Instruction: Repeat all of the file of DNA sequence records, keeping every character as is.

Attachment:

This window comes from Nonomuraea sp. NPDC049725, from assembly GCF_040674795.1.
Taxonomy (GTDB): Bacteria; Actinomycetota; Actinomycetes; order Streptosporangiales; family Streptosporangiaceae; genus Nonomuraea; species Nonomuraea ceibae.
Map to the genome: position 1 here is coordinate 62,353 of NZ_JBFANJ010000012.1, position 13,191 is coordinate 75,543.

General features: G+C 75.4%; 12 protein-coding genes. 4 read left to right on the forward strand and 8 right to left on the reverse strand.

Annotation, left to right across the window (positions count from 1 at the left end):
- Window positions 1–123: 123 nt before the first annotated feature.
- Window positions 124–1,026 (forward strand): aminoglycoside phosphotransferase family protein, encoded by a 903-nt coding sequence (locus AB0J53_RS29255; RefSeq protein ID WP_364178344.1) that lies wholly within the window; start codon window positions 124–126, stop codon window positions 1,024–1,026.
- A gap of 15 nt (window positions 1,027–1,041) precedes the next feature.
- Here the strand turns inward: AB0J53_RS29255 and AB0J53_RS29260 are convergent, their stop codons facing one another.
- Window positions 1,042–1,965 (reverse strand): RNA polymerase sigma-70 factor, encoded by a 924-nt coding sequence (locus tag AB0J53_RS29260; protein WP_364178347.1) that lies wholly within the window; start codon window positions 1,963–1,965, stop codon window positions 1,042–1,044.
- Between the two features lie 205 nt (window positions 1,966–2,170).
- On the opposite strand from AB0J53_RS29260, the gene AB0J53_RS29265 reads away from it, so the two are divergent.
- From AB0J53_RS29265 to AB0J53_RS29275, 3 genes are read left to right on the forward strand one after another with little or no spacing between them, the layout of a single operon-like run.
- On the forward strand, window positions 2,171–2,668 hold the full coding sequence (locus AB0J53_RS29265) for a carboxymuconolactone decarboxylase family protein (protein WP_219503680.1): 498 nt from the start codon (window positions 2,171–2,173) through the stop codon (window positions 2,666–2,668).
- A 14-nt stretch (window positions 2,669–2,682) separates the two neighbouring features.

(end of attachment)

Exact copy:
This window comes from Nonomuraea sp. NPDC049725, from assembly GCF_040674795.1.
Taxonomy (GTDB): Bacteria; Actinomycetota; Actinomycetes; order Streptosporangiales; family Streptosporangiaceae; genus Nonomuraea; species Nonomuraea ceibae.
Map to the genome: position 1 here is coordinate 62,353 of NZ_JBFANJ010000012.1, position 13,191 is coordinate 75,543.

General features: G+C 75.4%; 12 protein-coding genes. 4 read left to right on the forward strand and 8 right to left on the reverse strand.

Annotation, left to right across the window (positions count from 1 at the left end):
- Window positions 1–123: 123 nt before the first annotated feature.
- Window positions 124–1,026 (forward strand): aminoglycoside phosphotransferase family protein, encoded by a 903-nt coding sequence (locus AB0J53_RS29255; RefSeq protein ID WP_364178344.1) that lies wholly within the window; start codon window positions 124–126, stop codon window positions 1,024–1,026.
- A gap of 15 nt (window positions 1,027–1,041) precedes the next feature.
- Here the strand turns inward: AB0J53_RS29255 and AB0J53_RS29260 are convergent, their stop codons facing one another.
- Window positions 1,042–1,965 (reverse strand): RNA polymerase sigma-70 factor, encoded by a 924-nt coding sequence (locus tag AB0J53_RS29260; protein WP_364178347.1) that lies wholly within the window; start codon window positions 1,963–1,965, stop codon window positions 1,042–1,044.
- Between the two features lie 205 nt (window positions 1,966–2,170).
- On the opposite strand from AB0J53_RS29260, the gene AB0J53_RS29265 reads away from it, so the two are divergent.
- From AB0J53_RS29265 to AB0J53_RS29275, 3 genes are read left to right on the forward strand one after another with little or no spacing between them, the layout of a single operon-like run.
- On the forward strand, window positions 2,171–2,668 hold the full coding sequence (locus AB0J53_RS29265) for a carboxymuconolactone decarboxylase family protein (protein WP_219503680.1): 498 nt from the start codon (window positions 2,171–2,173) through the stop codon (window positions 2,666–2,668).
- A 14-nt stretch (window positions 2,669–2,682) separates the two neighbouring features.